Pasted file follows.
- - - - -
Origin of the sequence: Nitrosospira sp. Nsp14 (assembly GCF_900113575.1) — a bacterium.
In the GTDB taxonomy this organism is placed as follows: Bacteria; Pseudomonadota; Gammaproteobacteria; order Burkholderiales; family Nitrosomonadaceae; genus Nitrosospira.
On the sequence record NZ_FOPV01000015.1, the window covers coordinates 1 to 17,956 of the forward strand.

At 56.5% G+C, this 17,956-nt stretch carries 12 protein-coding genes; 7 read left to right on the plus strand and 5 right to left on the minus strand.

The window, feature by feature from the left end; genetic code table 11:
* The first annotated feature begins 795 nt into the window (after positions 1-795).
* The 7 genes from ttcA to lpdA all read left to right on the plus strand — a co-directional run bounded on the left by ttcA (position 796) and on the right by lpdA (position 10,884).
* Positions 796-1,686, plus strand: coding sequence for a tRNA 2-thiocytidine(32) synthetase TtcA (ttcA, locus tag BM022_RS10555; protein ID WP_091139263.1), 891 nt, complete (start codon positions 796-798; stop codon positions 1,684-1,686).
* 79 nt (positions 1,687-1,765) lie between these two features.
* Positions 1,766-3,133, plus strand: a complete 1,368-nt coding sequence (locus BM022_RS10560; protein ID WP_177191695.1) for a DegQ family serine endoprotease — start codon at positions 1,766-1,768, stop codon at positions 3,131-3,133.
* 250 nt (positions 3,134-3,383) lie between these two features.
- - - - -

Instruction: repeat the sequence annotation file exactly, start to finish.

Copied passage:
Origin of the sequence: Nitrosospira sp. Nsp14 (assembly GCF_900113575.1) — a bacterium.
In the GTDB taxonomy this organism is placed as follows: Bacteria; Pseudomonadota; Gammaproteobacteria; order Burkholderiales; family Nitrosomonadaceae; genus Nitrosospira.
On the sequence record NZ_FOPV01000015.1, the window covers coordinates 1 to 17,956 of the forward strand.

At 56.5% G+C, this 17,956-nt stretch carries 12 protein-coding genes; 7 read left to right on the plus strand and 5 right to left on the minus strand.

The window, feature by feature from the left end; genetic code table 11:
* The first annotated feature begins 795 nt into the window (after positions 1-795).
* The 7 genes from ttcA to lpdA all read left to right on the plus strand — a co-directional run bounded on the left by ttcA (position 796) and on the right by lpdA (position 10,884).
* Positions 796-1,686, plus strand: coding sequence for a tRNA 2-thiocytidine(32) synthetase TtcA (ttcA, locus tag BM022_RS10555; protein ID WP_091139263.1), 891 nt, complete (start codon positions 796-798; stop codon positions 1,684-1,686).
* 79 nt (positions 1,687-1,765) lie between these two features.
* Positions 1,766-3,133, plus strand: a complete 1,368-nt coding sequence (locus BM022_RS10560; protein ID WP_177191695.1) for a DegQ family serine endoprotease — start codon at positions 1,766-1,768, stop codon at positions 3,131-3,133.
* 250 nt (positions 3,134-3,383) lie between these two features.